extension.

   Overapplication of the robustness principle therefore encourages a
   chain reaction that can create interoperability problems over time.
   In particular, tolerating unexpected behavior is particularly
   deleterious for early implementations of new protocols as quirks in
   early implementations can affect all subsequent deployments.

4.2.  Ecosystem Effects

   From observing widely deployed protocols, it appears there are two
   stable points on the spectrum between being strict versus permissive
   in the presence of protocol errors:

   *  If implementations predominantly enforce strict compliance with
      specifications, newer implementations will experience failures if
      they do not comply with protocol requirements.  Newer
      implementations need to fix compliance issues in order to be
      successfully deployed.  This ensures that most deployments are
      compliant.




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   *  Conversely, if non-compliance is tolerated by existing
      implementations, non-compliant implementations can be deployed
      successfully.  Newer implementations then have strong incentive to
      tolerate any existing non-compliance in order to be successfully
      deployed.  This ensures that most deployments are tolerant of the
      same non-compliant behavior.

   This happens because interoperability requirements for protocol
   implementations are set by other deployments.  Specifications and -
   where they exist - test suites can guide the initial development of
   implementations.  Ultimately, the need to interoperate with deployed
   implementations is a de facto conformance test suite that can
   supersede any formal protocol definition.

   For widely used protocols, the massive scale of the Internet makes
   large-scale interoperability testing infeasible for all but a
   privileged few.  The cost of building a new implementation using
   reverse engineering increases as the number of implementations and
   bugs increases.  Worse, the set of tweaks necessary for wide
   interoperability can be difficult to discover.  In the worst case, a
   new implementer might have to choose between deployments that have
   diverged so far as to no longer be interoperable.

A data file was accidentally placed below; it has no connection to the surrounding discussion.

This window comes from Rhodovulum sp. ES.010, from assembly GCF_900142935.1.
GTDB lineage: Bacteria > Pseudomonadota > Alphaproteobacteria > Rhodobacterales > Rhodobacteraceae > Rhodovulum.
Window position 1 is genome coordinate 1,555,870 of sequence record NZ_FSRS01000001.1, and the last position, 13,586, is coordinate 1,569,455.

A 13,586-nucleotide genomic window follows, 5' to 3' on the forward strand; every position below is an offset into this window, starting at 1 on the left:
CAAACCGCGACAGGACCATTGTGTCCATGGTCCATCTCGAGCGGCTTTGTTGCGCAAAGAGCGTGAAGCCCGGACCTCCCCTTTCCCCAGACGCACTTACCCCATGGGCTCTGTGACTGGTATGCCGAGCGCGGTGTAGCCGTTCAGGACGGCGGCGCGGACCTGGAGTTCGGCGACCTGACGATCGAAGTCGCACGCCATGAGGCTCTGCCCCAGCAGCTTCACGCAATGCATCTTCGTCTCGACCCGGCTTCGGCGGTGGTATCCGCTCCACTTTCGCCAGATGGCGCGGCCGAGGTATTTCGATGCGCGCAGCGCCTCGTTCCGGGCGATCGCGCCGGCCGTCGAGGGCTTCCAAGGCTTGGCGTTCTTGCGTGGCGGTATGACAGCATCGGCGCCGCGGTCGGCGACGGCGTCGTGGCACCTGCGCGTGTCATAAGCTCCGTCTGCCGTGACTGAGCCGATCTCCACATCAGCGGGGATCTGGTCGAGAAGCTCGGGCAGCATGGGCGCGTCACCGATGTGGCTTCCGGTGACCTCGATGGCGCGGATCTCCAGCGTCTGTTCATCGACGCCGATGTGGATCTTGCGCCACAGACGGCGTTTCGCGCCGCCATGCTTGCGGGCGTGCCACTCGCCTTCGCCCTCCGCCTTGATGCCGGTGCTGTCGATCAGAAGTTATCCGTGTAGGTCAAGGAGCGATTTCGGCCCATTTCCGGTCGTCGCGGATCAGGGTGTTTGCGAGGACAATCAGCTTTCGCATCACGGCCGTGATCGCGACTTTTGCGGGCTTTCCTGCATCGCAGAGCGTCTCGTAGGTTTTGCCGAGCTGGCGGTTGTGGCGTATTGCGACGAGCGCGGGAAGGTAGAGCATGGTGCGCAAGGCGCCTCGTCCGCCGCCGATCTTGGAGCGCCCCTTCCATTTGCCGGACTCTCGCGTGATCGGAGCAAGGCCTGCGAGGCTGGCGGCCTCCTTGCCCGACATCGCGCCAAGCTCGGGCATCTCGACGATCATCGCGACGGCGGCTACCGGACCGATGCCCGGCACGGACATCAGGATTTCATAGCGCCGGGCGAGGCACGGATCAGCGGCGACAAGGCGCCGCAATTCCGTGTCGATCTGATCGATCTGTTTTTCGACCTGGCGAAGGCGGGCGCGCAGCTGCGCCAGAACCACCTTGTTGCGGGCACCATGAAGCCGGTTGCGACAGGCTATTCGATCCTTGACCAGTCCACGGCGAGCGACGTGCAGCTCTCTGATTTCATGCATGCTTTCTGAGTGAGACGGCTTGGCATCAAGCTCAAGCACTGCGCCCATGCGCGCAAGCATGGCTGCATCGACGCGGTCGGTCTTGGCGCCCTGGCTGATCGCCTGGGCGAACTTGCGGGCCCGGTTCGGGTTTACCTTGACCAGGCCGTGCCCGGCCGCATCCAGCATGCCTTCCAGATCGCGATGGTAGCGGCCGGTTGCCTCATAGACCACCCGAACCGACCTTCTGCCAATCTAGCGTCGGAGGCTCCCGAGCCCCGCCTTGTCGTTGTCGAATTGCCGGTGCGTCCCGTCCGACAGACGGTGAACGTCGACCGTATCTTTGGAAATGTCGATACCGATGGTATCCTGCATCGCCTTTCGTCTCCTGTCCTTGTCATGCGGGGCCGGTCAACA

Consequently, new implementations might be forced into niche uses,
   where the problems arising from interoperability issues can be more
   closely managed.  However, restricting new implementations into
   limited deployments risks causing forks in the protocol.  If
   implementations do not interoperate, little prevents those
   implementations from diverging more over time.

   This has a negative impact on the ecosystem of a protocol.  New
   implementations are key to the continued viability of a protocol.
   New protocol implementations are also more likely to be developed for
   new and diverse use cases and are often the origin of features and
   capabilities that can be of benefit to existing users.

   The need to work around interoperability problems also reduces the
   ability of established implementations to change.  An accumulation of
   mitigations for interoperability issues makes implementations more
   difficult to maintain and can constrain extensibility (see also the
   IAB document on the Long-Term Viability of Protocol Extension
   Mechanisms [RFC9170]).









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   Sometimes what appear to be interoperability problems are symptomatic
   of issues in protocol design.  A community that is willing to make
   changes to the protocol, by revising or extending it, makes the
   protocol better in the process.  Tolerating unexpected input instead
   conceals problems, making it harder, if not impossible, to fix them
   later.

5.  Active Protocol Maintenance

   The robustness principle can be highly effective in safeguarding
   against flaws in the implementation of a protocol by peers.
   Especially when a specification remains unchanged for an extended
   period of time, incentive to be tolerant of errors accumulates over
   time.  Indeed, when faced with divergent interpretations of an
   immutable specification, the only way for an implementation to remain
   interoperable is to be tolerant of differences in interpretation and
   implementation errors.

   Tolerating unexpected inputs from another implementation might seem
   logical, even necessary.  But that conclusion relies on an assumption
   that existing specifications and implementations cannot change.
   Applying the robustness principle in this way disproportionately
   values short-term gains over the negative effects on future
   implementations and the protocol as a whole.

   For a protocol to have sustained viability, it is necessary for both
   specifications and implementations to be responsive to changes, in
   addition to handling new and old problems that might arise over time.
   For example, when an implementer discovers a scenario where a
   specification defines some input as faulty but does not define how to
   handle that input, the implementer can provide significant value to
   the ecosystem by reporting the issue and helping evolve the
   specification.

   Maintaining specifications so that they closely match deployments
   ensures that implementations are consistently interoperable and
   removes needless barriers for new implementations.  Maintenance also
   enables continued improvement of the protocol.  New use cases are an
   indicator that the protocol could be successful [RFC5218].

   Protocol designers are strongly encouraged to continue to maintain
   and evolve protocol specifications beyond their initial inception and